Julian Barbour is an independent theoretical physicist who has worked on fundamental issues in physics for over thirty-five years. Although having opted out of an academic career, Barbour is a recognized expert in theories dealing with time and inertia. He is the author of the widely praisedAbsolute or Relative Motion?: Volume I, The Discovery of Dynamics (1989).
The ultimate goal of science is to find the common laws that govern the phenomena that are observed in the universe so that this knowledge can be used to make predictions and practical applications. Pursuing this goal in physics, Barbour has continued to ask himself a very basic question: What do space, time, and motion mean at the most fundamental level? In The End of Time, Barbour’s primary objective is to develop a new way of looking at the universe in which time does not exist at all and motion itself is portrayed as a pure illusion. This makes some of Barbour’s arguments rather difficult to follow, but overall, the book is fascinating, challenging reading. Since time is such a fundamental aspect of existence and Barbour’s line of reasoning is so counterintuitive, the reader is motivated to continue turning the page. The basic physics for understanding the book is duly explained, and knowledge of calculational techniques is not required.
Although The End of Time casts doubt on Albert Einstein’s greatest contribution to modern physics—the space-time continuum—it points to a solution of the fundamental problem in physics: the uniting of quantum mechanics with gravity into a “grand unified theory.” Barbour separates the contents of his book into five major parts. Part 1 introduces a new way to think about intervals of time. By using his notion of “time capsules,” Barbour outlines the basic concepts for developing a theory of a static, timeless universe. In part 2, he documents the role of absolute space and time in classical physics as it was developed by Sir Isaac Newton. In the Newtonian framework, space and time exist at a more fundamental level of importance than the physical objects themselves. However, Barbour’s contention is that the objects should be the fundamental level of focus. Consequently, in place of a Newtonian space-time reference system, Barbour chooses a new frame of reference, an arena he calls “Platonia,” to view the physics of objects. Platonia is the space that contains all the possible qualitative shapes that can be generated by the particles of the universe. Barbour argues that the classical physics of objects can be assessed in Platonia without the use of time.
Moving on to Einstein’s special and general theories of relativity in part 3, Barbour illustrates that they, too, can be completely understood in the framework of Platonia. By using his idea of time capsules, Barbour describes Einstein’s four-dimensional space-time reference frame in Platonia in an even more complete manner than he does Newtonian space-time. In Platonia, the deeper structure of the general theory of relativity is revealed without any dependence on the existence of time. Along the way in part 3, Barbour outlines many of the historical events that have continued to obscure the deeper structure of general relativity.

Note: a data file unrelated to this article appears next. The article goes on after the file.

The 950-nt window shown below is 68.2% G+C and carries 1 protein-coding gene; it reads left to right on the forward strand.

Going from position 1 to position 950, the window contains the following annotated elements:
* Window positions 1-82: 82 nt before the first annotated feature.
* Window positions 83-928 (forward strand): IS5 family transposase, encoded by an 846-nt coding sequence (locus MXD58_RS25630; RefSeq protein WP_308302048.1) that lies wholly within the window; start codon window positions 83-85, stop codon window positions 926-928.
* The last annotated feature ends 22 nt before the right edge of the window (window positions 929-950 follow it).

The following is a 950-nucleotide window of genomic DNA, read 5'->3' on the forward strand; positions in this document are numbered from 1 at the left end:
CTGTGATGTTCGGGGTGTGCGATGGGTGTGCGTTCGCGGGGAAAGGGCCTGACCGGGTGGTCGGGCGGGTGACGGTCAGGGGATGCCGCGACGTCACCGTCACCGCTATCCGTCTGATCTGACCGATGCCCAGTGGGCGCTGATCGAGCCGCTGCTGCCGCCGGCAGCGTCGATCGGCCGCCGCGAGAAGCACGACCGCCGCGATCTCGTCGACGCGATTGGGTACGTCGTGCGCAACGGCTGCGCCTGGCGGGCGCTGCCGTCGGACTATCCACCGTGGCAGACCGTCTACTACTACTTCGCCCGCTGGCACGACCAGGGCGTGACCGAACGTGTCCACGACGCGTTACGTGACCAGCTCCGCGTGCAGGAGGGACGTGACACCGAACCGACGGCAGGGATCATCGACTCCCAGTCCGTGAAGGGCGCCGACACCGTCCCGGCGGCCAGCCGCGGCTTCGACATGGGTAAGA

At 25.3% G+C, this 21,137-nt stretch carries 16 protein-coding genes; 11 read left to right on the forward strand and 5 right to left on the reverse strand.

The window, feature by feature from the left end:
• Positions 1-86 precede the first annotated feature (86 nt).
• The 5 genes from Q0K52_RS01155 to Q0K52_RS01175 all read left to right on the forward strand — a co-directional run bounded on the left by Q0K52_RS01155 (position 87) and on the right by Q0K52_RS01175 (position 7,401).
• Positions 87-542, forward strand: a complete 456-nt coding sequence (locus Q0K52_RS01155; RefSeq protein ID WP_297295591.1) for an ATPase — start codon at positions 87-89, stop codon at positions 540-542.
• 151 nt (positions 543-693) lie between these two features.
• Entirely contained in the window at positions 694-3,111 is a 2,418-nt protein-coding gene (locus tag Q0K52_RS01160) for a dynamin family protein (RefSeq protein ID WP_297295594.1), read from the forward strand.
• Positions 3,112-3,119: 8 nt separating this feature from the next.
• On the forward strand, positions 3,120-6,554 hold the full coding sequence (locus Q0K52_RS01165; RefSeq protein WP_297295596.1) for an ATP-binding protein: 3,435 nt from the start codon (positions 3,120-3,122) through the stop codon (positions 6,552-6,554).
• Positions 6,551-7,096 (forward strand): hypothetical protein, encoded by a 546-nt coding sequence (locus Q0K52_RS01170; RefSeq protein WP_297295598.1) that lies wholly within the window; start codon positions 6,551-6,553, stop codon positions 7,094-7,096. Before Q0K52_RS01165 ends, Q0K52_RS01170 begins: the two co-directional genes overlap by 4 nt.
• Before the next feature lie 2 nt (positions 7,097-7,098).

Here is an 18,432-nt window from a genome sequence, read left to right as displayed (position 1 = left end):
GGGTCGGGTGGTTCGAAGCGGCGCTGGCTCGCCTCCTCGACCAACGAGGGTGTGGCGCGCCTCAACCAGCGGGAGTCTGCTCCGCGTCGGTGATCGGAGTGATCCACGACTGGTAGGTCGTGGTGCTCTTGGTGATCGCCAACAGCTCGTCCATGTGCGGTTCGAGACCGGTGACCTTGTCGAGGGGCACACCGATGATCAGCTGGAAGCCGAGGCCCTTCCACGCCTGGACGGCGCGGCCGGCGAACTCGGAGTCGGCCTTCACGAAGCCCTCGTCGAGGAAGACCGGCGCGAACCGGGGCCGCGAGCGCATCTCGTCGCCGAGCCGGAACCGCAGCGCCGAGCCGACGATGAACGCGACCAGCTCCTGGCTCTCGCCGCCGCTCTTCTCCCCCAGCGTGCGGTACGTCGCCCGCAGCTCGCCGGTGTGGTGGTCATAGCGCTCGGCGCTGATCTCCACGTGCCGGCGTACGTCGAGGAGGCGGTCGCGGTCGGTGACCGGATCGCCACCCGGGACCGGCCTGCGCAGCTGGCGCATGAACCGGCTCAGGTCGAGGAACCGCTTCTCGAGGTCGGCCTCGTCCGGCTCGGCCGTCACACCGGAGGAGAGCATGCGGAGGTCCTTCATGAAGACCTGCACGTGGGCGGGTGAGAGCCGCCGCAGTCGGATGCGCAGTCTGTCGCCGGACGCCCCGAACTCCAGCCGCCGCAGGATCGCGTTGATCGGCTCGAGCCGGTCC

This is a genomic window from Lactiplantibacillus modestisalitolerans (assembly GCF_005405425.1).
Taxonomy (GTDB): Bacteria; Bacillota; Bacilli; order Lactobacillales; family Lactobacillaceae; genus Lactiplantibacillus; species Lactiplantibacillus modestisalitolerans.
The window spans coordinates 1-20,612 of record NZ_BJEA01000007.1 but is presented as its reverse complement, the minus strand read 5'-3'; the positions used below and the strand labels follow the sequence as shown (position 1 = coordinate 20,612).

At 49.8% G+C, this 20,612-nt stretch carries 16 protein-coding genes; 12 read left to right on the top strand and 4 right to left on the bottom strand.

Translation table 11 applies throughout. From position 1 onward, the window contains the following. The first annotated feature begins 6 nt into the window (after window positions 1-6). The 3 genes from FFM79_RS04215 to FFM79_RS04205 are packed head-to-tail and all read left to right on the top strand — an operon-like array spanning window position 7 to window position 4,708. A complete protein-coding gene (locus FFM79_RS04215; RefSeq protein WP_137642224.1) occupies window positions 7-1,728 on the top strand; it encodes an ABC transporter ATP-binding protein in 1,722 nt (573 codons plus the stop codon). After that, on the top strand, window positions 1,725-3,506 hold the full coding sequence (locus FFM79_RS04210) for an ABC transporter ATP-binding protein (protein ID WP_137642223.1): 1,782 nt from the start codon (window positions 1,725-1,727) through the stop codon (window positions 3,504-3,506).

In part 4, Barbour considers the problem of combining the general theory of relativity and quantum mechanics into one unified quantum theory of the universe known as quantum cosmology. Since quantum mechanics should apply to macroscopic objects as well as atoms and molecules, a quantum mechanical formulation of the universe should be possible. In the Platonia reference frame, Barbour is able to shed light on the main differences between classical and quantum mechanics. Finally, in part 5, Barbour addresses the question of how to interpret history in a universe where time does not exist.
As Barbour points out, time appears to be an inevitable part of life and a fundamental part of the universe; but few people, including Einstein, have given much thought about what time really means. Reviewing the history of science, Barbour indicates that two distinct concepts of time have evolved. The first is Newton’s picture of absolute time and space in which objects exist in an immense space with time flowing forward like an invisible river. In the development of physics, Newton’s idea of time has been slightly modified on two occasions. The first modification was Einstein’s fusion of space and time together into a four-dimensional space-time framework. In Einstein’s special theory of relativity, space-time coordinates can be viewed in different ways so that the simultaneity of events is no longer absolute but dependent on the state of motion. This, however, is only a mathematical formulation of space and time that does not contain any new insight into what time itself really means.
The second modification to Newton’s concept of time developed from quantum mechanics. One interpretation of Werner Heisenberg’s uncertainty principle implies that an interval of time is not absolute or infinitely small but depends on the energy content of the physical objects being observed. Consequently, the fact that...
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